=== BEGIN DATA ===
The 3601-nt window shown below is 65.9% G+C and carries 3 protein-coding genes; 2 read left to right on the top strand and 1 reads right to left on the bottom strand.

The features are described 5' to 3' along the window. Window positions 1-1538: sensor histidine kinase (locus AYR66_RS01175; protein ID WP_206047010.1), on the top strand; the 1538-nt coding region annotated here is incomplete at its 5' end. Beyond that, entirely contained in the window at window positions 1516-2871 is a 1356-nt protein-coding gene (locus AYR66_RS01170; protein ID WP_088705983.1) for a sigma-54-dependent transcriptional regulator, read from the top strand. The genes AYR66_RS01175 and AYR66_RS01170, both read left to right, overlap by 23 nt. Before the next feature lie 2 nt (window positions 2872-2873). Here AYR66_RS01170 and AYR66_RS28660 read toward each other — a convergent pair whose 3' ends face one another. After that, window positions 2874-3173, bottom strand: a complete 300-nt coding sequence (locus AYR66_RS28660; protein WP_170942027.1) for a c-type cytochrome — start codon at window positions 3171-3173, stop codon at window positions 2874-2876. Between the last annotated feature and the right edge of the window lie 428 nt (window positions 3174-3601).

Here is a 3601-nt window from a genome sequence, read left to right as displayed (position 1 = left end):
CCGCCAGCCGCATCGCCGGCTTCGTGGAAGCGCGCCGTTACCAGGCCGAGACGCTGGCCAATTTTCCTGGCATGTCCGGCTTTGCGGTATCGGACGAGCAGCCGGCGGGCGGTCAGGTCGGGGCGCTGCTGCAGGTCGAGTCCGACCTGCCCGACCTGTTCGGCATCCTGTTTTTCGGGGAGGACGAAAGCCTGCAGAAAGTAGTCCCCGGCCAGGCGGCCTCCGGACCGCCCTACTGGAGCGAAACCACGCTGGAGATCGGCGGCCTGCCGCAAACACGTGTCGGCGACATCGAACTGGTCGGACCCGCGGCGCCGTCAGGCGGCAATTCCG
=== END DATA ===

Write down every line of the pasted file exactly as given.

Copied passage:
The 3601-nt window shown below is 65.9% G+C and carries 3 protein-coding genes; 2 read left to right on the top strand and 1 reads right to left on the bottom strand.

The features are described 5' to 3' along the window. Window positions 1-1538: sensor histidine kinase (locus AYR66_RS01175; protein ID WP_206047010.1), on the top strand; the 1538-nt coding region annotated here is incomplete at its 5' end. Beyond that, entirely contained in the window at window positions 1516-2871 is a 1356-nt protein-coding gene (locus AYR66_RS01170; protein ID WP_088705983.1) for a sigma-54-dependent transcriptional regulator, read from the top strand. The genes AYR66_RS01175 and AYR66_RS01170, both read left to right, overlap by 23 nt. Before the next feature lie 2 nt (window positions 2872-2873). Here AYR66_RS01170 and AYR66_RS28660 read toward each other — a convergent pair whose 3' ends face one another. After that, window positions 2874-3173, bottom strand: a complete 300-nt coding sequence (locus AYR66_RS28660; protein WP_170942027.1) for a c-type cytochrome — start codon at window positions 3171-3173, stop codon at window positions 2874-2876. Between the last annotated feature and the right edge of the window lie 428 nt (window positions 3174-3601).

Here is a 3601-nt window from a genome sequence, read left to right as displayed (position 1 = left end):
CCGCCAGCCGCATCGCCGGCTTCGTGGAAGCGCGCCGTTACCAGGCCGAGACGCTGGCCAATTTTCCTGGCATGTCCGGCTTTGCGGTATCGGACGAGCAGCCGGCGGGCGGTCAGGTCGGGGCGCTGCTGCAGGTCGAGTCCGACCTGCCCGACCTGTTCGGCATCCTGTTTTTCGGGGAGGACGAAAGCCTGCAGAAAGTAGTCCCCGGCCAGGCGGCCTCCGGACCGCCCTACTGGAGCGAAACCACGCTGGAGATCGGCGGCCTGCCGCAAACACGTGTCGGCGACATCGAACTGGTCGGACCCGCGGCGCCGTCAGGCGGCAATTCCG